State Sen. Mark Leno is a high-profile Democrat from San Francisco who is passionate about equality toward all people.
What makes him a well-known legislator is that he's openly gay and is an outspoken gay rights advocate.
Leno, 59, has served in the state Senate, Assembly and the San Francisco County Board of Supervisors. But before that, he wanted to become a rabbi.
"I entered rabbinical school, but as studies progressed, I realized it wasn't what I wanted to do," Leno said in a telephone interview with the News-Sentinel.
Leno was born and raised in Wisconsin and attended rabbinical school in New York City. He moved to San Francisco in 1977 because his sister already lived there. He started a business called Budget Signs with his domestic partner, Douglas Jackson. Jackson died in 1990 from complications of HIV and AIDS.
Leno then served on the San Francisco County Board of Supervisors and the California Assembly before becoming a state senator in December 2008.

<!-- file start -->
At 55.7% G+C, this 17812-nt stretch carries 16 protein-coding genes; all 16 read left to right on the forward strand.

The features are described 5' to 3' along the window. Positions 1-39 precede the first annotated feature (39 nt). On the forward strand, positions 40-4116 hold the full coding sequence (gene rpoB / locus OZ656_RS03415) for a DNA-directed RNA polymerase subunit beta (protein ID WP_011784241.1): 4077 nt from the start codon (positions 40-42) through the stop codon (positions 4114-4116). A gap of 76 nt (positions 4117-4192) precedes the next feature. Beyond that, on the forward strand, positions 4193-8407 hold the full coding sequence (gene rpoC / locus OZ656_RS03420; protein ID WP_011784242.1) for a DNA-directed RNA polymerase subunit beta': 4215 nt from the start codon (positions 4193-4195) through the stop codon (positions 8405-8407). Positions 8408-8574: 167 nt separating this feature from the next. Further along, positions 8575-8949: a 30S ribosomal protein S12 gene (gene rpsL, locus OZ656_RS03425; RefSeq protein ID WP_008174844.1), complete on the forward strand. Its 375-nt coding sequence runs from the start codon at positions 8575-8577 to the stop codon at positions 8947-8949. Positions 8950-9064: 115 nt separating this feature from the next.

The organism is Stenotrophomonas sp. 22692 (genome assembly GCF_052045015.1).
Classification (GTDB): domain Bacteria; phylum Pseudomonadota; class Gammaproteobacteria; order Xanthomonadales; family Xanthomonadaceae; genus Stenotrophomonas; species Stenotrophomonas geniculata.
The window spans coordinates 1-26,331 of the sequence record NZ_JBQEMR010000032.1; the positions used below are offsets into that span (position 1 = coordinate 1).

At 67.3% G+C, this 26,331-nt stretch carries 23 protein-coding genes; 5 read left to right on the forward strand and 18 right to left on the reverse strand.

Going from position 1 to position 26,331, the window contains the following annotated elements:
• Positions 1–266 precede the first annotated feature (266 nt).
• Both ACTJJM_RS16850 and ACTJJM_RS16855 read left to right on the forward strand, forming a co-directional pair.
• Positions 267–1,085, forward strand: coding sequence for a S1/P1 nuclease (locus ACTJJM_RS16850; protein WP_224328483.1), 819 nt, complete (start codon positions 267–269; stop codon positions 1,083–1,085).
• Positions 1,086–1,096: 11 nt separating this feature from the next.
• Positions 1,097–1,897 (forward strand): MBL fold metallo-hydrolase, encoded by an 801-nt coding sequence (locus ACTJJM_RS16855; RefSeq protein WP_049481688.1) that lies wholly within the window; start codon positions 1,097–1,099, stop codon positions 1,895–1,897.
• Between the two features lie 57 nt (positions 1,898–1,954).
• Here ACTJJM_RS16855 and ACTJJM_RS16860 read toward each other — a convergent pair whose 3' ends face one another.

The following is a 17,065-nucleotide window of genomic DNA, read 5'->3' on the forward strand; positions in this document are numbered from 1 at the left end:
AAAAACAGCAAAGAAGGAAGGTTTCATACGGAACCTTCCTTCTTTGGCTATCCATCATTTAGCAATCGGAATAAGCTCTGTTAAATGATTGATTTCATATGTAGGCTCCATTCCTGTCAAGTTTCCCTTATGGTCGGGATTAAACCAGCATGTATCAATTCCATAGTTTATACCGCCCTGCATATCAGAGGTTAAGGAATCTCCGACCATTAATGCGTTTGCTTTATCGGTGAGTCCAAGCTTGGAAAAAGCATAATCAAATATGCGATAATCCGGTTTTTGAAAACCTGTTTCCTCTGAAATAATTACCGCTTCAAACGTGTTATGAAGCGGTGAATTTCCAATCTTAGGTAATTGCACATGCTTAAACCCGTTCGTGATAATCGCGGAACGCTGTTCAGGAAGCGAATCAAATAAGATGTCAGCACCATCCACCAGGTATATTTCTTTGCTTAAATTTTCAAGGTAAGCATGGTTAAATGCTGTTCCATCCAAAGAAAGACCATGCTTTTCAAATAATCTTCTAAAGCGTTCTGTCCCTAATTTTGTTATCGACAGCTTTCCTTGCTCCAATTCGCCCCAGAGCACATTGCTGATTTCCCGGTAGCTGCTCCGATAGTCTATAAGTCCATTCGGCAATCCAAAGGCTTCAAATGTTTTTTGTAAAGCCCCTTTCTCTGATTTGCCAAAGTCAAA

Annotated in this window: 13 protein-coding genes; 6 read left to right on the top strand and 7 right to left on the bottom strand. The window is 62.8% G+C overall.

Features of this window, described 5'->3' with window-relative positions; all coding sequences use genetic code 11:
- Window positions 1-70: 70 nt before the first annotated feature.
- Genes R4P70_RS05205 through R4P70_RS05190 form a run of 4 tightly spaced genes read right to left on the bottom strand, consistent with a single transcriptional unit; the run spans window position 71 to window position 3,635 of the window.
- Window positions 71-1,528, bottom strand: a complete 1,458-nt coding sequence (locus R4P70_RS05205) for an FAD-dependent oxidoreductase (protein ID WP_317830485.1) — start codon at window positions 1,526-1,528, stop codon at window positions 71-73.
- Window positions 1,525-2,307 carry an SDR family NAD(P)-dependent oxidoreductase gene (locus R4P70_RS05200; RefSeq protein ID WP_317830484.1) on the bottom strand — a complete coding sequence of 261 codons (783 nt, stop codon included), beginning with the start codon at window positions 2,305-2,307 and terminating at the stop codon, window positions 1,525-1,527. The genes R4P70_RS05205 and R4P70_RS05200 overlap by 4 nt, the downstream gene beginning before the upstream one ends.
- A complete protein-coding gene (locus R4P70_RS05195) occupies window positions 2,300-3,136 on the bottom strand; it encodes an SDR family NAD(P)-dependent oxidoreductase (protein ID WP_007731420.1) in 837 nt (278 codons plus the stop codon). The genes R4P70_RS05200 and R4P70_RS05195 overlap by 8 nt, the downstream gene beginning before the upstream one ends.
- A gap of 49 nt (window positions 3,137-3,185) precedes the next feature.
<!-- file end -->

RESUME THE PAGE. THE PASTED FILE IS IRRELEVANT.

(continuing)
"As the business grew, I naturally gravitated to become involved in community affairs, nonprofit boards and raising money for causes," Leno said. "Then I raised money for candidates and ballot measures."
That led to him seeking public office.
"I realized that I loved the legislative process, that I was a closet policy wonk," he said. "I find it a great privilege and rare opportunity to be in state Legislature."
Leno said he was one of the first two openly gay men ever elected to the Assembly, and the very first gay man elected to the state Senate.
Leno's legislative interests aren't limited to gay rights. He says he's also interested in schools, single-payer health care, renewable energy, better transportation and safer streets.
But civil rights is forefront in his mind.
"I've always felt very passionate, recognizing that we have yet to fulfill the promises of our Constitution, which is to provide equal protection under the law for all citizens," Leno said.
Contact reporter Ross Farrow at email@example.com.